Despite our best efforts — the research, the methods, the pleading — some babies and toddlers are just not great sleepers. Portland mom of three, Nora Murray, knows this all too well. What worked best for Murray’s kids, Lila, age 8, Oliver, 6, and Jules, 2, were floor beds, supported by a pillow barrier along the edge of the bed. 

“In talking to other parents with non-crib using kiddos, I learned that I wasn’t alone in creating the pillow barrier,” says Murray. “A common frustration I had with this strategy was that the pillows were constantly falling out and had to be rearranged.”

Courtesy of Nora Murray

So, Murray, who is a clinical psychologist, pulled out her sewing machine and created a bolster looped into fabric that could then be wrapped around the toddler floor mattress. 


Fast forward to 2021, when Murray leveled up her bedtime hack with Oolie, a bustling business that sells organic cotton bedding for children. The company, a certified B Corp, sells crib sheets; Nest, the floor bed bolsters system; and the Shoosh, a wool-felt door insert that acts as both a door silencer and safety bumper for little fingers.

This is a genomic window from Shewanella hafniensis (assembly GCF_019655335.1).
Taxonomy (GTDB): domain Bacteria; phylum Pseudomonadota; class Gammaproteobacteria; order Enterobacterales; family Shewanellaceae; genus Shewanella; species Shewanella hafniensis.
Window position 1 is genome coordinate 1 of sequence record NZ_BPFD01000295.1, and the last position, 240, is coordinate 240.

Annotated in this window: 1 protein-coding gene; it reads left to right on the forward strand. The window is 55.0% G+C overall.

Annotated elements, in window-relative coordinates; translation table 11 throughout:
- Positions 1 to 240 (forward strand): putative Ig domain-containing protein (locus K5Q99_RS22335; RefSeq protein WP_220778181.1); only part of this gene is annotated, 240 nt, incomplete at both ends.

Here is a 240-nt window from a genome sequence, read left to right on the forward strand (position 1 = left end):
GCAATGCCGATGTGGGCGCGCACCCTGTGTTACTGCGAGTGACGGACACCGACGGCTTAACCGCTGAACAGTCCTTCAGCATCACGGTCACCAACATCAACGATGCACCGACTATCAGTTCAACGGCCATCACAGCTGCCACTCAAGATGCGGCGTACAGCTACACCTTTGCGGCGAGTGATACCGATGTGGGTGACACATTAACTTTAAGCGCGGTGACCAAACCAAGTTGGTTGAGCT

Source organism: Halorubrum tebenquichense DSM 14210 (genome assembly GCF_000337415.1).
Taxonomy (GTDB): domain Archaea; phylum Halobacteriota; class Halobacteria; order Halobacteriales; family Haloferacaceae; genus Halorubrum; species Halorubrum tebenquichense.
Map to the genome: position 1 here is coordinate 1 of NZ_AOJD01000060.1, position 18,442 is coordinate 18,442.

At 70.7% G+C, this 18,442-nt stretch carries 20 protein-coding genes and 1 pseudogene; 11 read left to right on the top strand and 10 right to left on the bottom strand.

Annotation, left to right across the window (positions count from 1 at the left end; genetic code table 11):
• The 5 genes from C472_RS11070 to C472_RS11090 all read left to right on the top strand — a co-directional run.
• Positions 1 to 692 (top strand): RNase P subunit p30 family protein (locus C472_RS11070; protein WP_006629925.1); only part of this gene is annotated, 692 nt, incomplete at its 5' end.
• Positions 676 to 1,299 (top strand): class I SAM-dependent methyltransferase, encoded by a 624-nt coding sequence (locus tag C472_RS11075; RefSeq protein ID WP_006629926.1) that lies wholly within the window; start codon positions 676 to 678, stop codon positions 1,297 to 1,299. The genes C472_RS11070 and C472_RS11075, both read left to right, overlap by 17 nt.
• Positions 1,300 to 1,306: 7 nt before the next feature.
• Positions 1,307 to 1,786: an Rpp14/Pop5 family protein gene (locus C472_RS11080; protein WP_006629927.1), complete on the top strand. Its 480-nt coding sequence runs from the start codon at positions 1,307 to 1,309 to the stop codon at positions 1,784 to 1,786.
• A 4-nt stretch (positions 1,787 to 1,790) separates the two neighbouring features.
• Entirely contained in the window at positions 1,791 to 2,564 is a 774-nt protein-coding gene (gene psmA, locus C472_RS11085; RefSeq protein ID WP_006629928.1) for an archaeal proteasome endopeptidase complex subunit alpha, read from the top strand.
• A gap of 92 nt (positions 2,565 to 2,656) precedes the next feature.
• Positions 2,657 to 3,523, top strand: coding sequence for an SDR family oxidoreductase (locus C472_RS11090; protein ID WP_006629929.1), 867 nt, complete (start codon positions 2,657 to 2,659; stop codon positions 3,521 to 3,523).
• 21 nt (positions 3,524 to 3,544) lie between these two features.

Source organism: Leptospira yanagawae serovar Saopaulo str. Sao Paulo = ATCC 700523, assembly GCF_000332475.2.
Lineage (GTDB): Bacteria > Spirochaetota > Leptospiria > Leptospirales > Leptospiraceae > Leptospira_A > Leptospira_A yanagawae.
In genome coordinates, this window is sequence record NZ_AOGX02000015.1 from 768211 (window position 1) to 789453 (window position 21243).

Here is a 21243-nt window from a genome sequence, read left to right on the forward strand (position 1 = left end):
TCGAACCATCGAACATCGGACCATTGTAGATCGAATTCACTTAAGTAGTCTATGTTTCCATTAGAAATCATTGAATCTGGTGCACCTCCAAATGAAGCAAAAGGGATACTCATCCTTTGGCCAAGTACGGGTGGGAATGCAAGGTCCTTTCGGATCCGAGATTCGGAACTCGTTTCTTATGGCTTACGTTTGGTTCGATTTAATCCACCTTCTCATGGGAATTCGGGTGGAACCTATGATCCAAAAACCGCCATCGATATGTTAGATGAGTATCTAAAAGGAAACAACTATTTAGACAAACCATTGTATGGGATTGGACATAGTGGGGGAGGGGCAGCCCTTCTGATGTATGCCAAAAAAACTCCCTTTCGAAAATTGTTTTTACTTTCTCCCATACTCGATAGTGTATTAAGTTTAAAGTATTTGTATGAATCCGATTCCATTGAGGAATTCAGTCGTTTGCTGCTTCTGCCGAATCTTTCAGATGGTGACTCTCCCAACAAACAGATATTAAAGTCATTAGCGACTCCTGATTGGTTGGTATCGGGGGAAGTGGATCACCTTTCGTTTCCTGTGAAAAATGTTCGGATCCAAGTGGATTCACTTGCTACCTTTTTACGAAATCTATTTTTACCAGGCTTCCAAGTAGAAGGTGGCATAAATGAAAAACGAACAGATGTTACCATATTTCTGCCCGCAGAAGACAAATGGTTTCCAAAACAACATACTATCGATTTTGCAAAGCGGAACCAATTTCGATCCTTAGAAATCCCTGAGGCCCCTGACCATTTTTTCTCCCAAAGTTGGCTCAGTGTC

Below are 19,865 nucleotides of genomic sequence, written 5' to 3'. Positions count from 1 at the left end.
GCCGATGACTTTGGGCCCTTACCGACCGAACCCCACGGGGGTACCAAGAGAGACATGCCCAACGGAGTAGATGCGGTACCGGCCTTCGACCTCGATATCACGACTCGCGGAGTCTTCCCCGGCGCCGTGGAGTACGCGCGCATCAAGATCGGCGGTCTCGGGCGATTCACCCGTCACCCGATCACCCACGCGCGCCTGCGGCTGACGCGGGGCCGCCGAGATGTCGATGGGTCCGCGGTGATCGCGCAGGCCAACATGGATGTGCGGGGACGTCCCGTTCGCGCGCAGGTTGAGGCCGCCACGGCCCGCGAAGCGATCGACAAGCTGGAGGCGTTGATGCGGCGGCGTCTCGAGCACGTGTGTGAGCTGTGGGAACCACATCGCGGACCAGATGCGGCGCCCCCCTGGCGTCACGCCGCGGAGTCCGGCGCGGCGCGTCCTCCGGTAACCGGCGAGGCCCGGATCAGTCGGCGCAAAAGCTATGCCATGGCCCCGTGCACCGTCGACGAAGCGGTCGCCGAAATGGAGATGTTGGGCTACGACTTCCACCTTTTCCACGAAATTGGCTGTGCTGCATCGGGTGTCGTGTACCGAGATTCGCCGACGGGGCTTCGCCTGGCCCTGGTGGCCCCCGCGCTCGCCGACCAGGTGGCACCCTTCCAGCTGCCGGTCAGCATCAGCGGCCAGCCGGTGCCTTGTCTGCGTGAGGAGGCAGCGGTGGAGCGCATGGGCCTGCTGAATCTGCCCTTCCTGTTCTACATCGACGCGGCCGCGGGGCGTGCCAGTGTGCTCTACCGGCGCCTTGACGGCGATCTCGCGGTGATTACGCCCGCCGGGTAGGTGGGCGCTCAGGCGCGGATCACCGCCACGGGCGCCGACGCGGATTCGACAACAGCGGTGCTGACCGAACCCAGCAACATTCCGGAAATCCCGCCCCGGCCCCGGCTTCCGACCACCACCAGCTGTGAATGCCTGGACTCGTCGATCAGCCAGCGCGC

Soon after, Murray partnered with the Chetna Project — an India-based organization that connects small-scale organic cotton farmers to manufacturers, and pays its workers a living wage — to ethically source and sew the bedding. And fellow B Corp and woman-owned company, the Portland Garment Factory makes Oolie’s Shooshes. 

And Murray’s kids, now great sleepers, enjoy helping with the family business. “The kids love being early testers, and then seeing their contributions informing the final forms of our products.” Murray says check the website,, at the end of the year for newborn products, including gender-neutral linens and sleep sacks.

Tiffany Hill
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